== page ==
Wednesday, December 17, 2008

District view of AP at odds with universities

Updated February 5, 2009:

In October, a parent of a student in Spokane Public Schools sent me copies of his email to the district and the district’s response. The parent was concerned that “the math District 81 is teaching will not prepare our students for entry into colleges both in WA and around our nation… Students are graduating from local high schools with A's in honors math and are having to take remedial math to get into college.”

The district response to this parent came from Rick Biggerstaff, secondary mathematics coordinator and AP calculus teacher at Lewis & Clark High School. Biggerstaff reassured the worried parent, noting (in part) that Advanced Placement enrollments and “passing scores” are increasing. (Advanced Placement classes are college-level classes that are taken in high school. School districts often point to increasing AP enrollments and pass rates as indicators that mathematics achievement is improving.) Biggerstaff wrote:

“… I can say that our district continues to increase enrollment in AP classes and statistically performs very well on the AP exam. In the 12 years that I have personally been involved with the AP calculus program I have watched the number of students in AP mathematics throughout our district double in volume, seen the program go from no high school statistics programs, to each high school having at least one AP statistics class, and watched the number of passing scores on these tests grow significantly. … What matters is the level of cognitive engagement in our classrooms. Whether you arrive at that through a traditional approach or non-traditional approach is not nearly as significant as focusing on student engagement. We believe our increased numbers in ‘honors’ level math along with a growth in passing AP scores reflects our work in this area.”Naturally, this response piqued my interest. The entire point of school is to gain useful information and skills for the next grades and for postsecondary life. If AP enrollment and pass rates are increasing, these could be indicators that student knowledge is increasing. Recognizing, however, that there has been much speculation in the nation about what education statistics actually represent, I called the district to determine Spokane’s AP enrollments and pass rates. Staff members were unable to give me AP enrollments specifically (that data is lumped in with honors enrollment), but they sent me a table of AP exam results from 1992 to 2008. Here is part of that table:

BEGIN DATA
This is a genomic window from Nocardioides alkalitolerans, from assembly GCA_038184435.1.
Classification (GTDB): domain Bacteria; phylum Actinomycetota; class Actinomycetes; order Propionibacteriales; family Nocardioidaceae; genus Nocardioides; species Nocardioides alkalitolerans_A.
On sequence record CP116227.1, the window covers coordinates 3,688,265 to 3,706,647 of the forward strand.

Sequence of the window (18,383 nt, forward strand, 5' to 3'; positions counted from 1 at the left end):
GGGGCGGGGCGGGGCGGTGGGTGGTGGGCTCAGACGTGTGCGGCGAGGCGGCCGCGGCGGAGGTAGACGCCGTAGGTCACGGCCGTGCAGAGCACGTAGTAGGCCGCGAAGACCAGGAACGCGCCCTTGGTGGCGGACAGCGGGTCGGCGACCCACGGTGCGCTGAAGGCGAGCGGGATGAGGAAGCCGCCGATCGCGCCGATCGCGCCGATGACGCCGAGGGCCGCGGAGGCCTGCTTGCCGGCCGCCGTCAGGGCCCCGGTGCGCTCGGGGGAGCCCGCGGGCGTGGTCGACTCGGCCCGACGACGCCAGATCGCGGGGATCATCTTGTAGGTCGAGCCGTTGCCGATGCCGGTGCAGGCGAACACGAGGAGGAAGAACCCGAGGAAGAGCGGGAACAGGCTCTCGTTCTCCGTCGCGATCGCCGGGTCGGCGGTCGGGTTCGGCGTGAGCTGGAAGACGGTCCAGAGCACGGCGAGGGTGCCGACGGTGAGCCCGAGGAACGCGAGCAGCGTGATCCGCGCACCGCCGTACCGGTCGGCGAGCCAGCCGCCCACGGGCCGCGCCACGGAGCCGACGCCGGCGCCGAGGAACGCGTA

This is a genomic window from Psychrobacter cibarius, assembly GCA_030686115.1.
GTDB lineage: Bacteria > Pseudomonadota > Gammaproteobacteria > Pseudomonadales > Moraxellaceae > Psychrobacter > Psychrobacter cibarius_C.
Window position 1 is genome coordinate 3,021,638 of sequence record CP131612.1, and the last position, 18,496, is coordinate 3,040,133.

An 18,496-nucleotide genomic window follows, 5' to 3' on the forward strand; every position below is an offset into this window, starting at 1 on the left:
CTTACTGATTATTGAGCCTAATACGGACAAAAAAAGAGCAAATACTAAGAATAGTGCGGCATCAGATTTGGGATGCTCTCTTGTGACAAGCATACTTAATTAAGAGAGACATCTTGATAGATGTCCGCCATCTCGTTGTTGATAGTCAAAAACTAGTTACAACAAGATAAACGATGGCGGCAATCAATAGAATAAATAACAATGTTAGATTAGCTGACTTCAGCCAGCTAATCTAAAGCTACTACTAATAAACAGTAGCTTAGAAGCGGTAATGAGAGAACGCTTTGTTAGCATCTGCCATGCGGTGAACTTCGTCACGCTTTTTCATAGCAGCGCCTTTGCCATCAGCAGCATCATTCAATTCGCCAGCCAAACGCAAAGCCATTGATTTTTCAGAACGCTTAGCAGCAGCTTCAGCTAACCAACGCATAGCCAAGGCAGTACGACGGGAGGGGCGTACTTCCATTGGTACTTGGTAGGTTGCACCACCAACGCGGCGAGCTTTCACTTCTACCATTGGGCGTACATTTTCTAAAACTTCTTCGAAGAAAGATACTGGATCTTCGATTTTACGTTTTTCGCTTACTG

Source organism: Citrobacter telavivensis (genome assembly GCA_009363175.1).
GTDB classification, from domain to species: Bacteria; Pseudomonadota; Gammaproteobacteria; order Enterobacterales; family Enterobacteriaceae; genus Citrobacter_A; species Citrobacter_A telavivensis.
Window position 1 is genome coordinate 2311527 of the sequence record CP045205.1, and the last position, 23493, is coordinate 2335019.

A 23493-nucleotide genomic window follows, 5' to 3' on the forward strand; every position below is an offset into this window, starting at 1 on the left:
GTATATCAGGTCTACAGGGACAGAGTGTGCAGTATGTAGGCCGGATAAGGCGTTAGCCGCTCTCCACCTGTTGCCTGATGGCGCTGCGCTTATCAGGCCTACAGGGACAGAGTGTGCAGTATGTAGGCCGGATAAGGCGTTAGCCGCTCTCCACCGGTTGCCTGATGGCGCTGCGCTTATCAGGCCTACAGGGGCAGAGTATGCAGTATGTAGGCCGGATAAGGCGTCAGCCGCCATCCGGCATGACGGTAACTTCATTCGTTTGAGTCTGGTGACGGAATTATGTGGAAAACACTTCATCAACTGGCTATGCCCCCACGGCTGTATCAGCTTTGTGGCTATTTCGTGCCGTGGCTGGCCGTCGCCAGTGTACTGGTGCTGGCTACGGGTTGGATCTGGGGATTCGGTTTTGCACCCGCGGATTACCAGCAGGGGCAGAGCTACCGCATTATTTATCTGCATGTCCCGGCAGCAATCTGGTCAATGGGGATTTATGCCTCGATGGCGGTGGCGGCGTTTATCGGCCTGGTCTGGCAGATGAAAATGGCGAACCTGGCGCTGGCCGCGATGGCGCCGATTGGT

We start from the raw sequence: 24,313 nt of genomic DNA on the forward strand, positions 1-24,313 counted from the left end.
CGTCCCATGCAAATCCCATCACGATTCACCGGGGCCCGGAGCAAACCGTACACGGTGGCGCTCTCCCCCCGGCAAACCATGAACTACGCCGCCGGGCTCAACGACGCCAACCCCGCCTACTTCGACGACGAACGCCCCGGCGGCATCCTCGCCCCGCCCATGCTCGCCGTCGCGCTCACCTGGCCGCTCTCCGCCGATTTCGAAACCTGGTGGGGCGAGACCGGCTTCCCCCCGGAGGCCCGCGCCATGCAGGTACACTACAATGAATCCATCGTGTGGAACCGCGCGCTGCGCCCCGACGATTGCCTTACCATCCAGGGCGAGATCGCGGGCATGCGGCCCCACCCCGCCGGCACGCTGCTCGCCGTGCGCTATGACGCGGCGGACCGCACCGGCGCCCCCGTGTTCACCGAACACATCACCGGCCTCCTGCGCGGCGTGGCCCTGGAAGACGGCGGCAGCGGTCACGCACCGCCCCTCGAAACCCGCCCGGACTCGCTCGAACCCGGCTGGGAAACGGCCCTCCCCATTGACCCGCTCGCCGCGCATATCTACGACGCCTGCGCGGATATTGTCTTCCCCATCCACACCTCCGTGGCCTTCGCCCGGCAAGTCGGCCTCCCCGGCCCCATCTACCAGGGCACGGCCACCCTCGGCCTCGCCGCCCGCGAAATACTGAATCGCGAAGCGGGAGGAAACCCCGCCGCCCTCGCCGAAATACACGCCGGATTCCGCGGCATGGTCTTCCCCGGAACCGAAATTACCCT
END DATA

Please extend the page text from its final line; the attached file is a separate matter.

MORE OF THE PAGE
Summary of AP Exam Results

1992 2000 2008
Number of students 193 368 1093
Number of exams 271 636 2028
Number of course areas 13 15 27
Number of exams passed 198 515 1099
Percent passing 73% 81% 54%
Average grade 3.18 3.45 2.72

Average Passing Grade

1992 2000 2008
Spokane 3.18 3.45 2.72
Washington 3.02 3.10 2.87
Western Region 3.08 3.03 2.86
Global 3.05 3.02 2.85

According to the full table, numbers of exam-takers steadily increased from 2000 to 2008, while the percent passing and the average grades steadily decreased. In 2000, 368 students took AP exams; 81% achieved a score of 3 or greater ("3" has traditionally been considered a passing grade.) Their average grade was 3.45. In 2008, however, 1,093 students took exams; 54.2% achieved a 3 or greater. Their average grade was 2.72. This decline occurred despite the near doubling of course areas in which students took their exams – from 15 course areas in 2000 to 27 course areas in 2008. Meanwhile, since 2001, the full-time enrollment in District 81 dropped by about 2,000 students. Therefore, AP enrollment and AP exam-taking increased despite a decrease in overall student population.